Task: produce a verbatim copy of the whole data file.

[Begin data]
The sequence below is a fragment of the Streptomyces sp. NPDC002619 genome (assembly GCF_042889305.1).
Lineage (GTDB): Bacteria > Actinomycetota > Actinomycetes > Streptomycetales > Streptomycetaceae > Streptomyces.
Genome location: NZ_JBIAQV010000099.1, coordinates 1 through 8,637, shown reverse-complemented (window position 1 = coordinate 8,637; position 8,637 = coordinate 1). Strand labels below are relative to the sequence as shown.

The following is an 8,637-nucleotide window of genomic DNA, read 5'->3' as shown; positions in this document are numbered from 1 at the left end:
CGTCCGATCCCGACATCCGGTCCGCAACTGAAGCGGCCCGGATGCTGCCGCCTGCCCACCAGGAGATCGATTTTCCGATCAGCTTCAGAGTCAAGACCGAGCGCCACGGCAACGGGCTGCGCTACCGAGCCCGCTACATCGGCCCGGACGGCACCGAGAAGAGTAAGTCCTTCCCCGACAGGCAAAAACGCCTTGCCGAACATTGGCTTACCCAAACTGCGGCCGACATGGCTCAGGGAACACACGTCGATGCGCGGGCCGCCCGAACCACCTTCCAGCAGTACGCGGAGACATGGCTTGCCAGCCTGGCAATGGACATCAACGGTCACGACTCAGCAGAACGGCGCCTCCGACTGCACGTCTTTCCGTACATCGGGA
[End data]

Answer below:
The sequence below is a fragment of the Streptomyces sp. NPDC002619 genome (assembly GCF_042889305.1).
Lineage (GTDB): Bacteria > Actinomycetota > Actinomycetes > Streptomycetales > Streptomycetaceae > Streptomyces.
Genome location: NZ_JBIAQV010000099.1, coordinates 1 through 8,637, shown reverse-complemented (window position 1 = coordinate 8,637; position 8,637 = coordinate 1). Strand labels below are relative to the sequence as shown.

The following is an 8,637-nucleotide window of genomic DNA, read 5'->3' as shown; positions in this document are numbered from 1 at the left end:
CGTCCGATCCCGACATCCGGTCCGCAACTGAAGCGGCCCGGATGCTGCCGCCTGCCCACCAGGAGATCGATTTTCCGATCAGCTTCAGAGTCAAGACCGAGCGCCACGGCAACGGGCTGCGCTACCGAGCCCGCTACATCGGCCCGGACGGCACCGAGAAGAGTAAGTCCTTCCCCGACAGGCAAAAACGCCTTGCCGAACATTGGCTTACCCAAACTGCGGCCGACATGGCTCAGGGAACACACGTCGATGCGCGGGCCGCCCGAACCACCTTCCAGCAGTACGCGGAGACATGGCTTGCCAGCCTGGCAATGGACATCAACGGTCACGACTCAGCAGAACGGCGCCTCCGACTGCACGTCTTTCCGTACATCGGGA